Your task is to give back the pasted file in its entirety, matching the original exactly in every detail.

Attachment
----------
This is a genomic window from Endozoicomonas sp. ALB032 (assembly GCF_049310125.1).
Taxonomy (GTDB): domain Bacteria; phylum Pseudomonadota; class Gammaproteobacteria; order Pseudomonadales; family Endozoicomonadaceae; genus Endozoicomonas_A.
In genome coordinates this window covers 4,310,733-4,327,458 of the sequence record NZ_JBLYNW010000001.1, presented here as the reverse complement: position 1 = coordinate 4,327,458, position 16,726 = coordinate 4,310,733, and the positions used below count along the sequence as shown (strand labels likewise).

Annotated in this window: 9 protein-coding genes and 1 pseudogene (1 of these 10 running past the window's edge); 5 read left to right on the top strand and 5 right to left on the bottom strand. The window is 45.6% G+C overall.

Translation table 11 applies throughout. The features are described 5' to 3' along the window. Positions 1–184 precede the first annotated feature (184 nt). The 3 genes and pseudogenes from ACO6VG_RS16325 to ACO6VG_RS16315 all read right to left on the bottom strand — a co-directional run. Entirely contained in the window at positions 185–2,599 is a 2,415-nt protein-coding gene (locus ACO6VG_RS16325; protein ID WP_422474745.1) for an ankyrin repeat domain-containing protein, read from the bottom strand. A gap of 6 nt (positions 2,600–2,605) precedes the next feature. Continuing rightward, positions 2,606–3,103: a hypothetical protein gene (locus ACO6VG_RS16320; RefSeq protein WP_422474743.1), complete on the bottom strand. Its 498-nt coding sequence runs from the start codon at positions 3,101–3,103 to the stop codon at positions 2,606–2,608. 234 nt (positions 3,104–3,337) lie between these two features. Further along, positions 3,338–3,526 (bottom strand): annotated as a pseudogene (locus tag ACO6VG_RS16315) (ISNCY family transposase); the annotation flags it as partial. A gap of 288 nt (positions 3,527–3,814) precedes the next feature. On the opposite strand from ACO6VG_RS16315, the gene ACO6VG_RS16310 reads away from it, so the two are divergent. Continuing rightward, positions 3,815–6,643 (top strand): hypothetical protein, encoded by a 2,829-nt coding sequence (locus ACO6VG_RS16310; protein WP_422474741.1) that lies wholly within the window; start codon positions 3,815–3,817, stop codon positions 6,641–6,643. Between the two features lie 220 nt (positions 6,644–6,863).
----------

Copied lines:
This is a genomic window from Endozoicomonas sp. ALB032 (assembly GCF_049310125.1).
Taxonomy (GTDB): domain Bacteria; phylum Pseudomonadota; class Gammaproteobacteria; order Pseudomonadales; family Endozoicomonadaceae; genus Endozoicomonas_A.
In genome coordinates this window covers 4,310,733-4,327,458 of the sequence record NZ_JBLYNW010000001.1, presented here as the reverse complement: position 1 = coordinate 4,327,458, position 16,726 = coordinate 4,310,733, and the positions used below count along the sequence as shown (strand labels likewise).

Annotated in this window: 9 protein-coding genes and 1 pseudogene (1 of these 10 running past the window's edge); 5 read left to right on the top strand and 5 right to left on the bottom strand. The window is 45.6% G+C overall.

Translation table 11 applies throughout. The features are described 5' to 3' along the window. Positions 1–184 precede the first annotated feature (184 nt). The 3 genes and pseudogenes from ACO6VG_RS16325 to ACO6VG_RS16315 all read right to left on the bottom strand — a co-directional run. Entirely contained in the window at positions 185–2,599 is a 2,415-nt protein-coding gene (locus ACO6VG_RS16325; protein ID WP_422474745.1) for an ankyrin repeat domain-containing protein, read from the bottom strand. A gap of 6 nt (positions 2,600–2,605) precedes the next feature. Continuing rightward, positions 2,606–3,103: a hypothetical protein gene (locus ACO6VG_RS16320; RefSeq protein WP_422474743.1), complete on the bottom strand. Its 498-nt coding sequence runs from the start codon at positions 3,101–3,103 to the stop codon at positions 2,606–2,608. 234 nt (positions 3,104–3,337) lie between these two features. Further along, positions 3,338–3,526 (bottom strand): annotated as a pseudogene (locus tag ACO6VG_RS16315) (ISNCY family transposase); the annotation flags it as partial. A gap of 288 nt (positions 3,527–3,814) precedes the next feature. On the opposite strand from ACO6VG_RS16315, the gene ACO6VG_RS16310 reads away from it, so the two are divergent. Continuing rightward, positions 3,815–6,643 (top strand): hypothetical protein, encoded by a 2,829-nt coding sequence (locus ACO6VG_RS16310; protein WP_422474741.1) that lies wholly within the window; start codon positions 3,815–3,817, stop codon positions 6,641–6,643. Between the two features lie 220 nt (positions 6,644–6,863).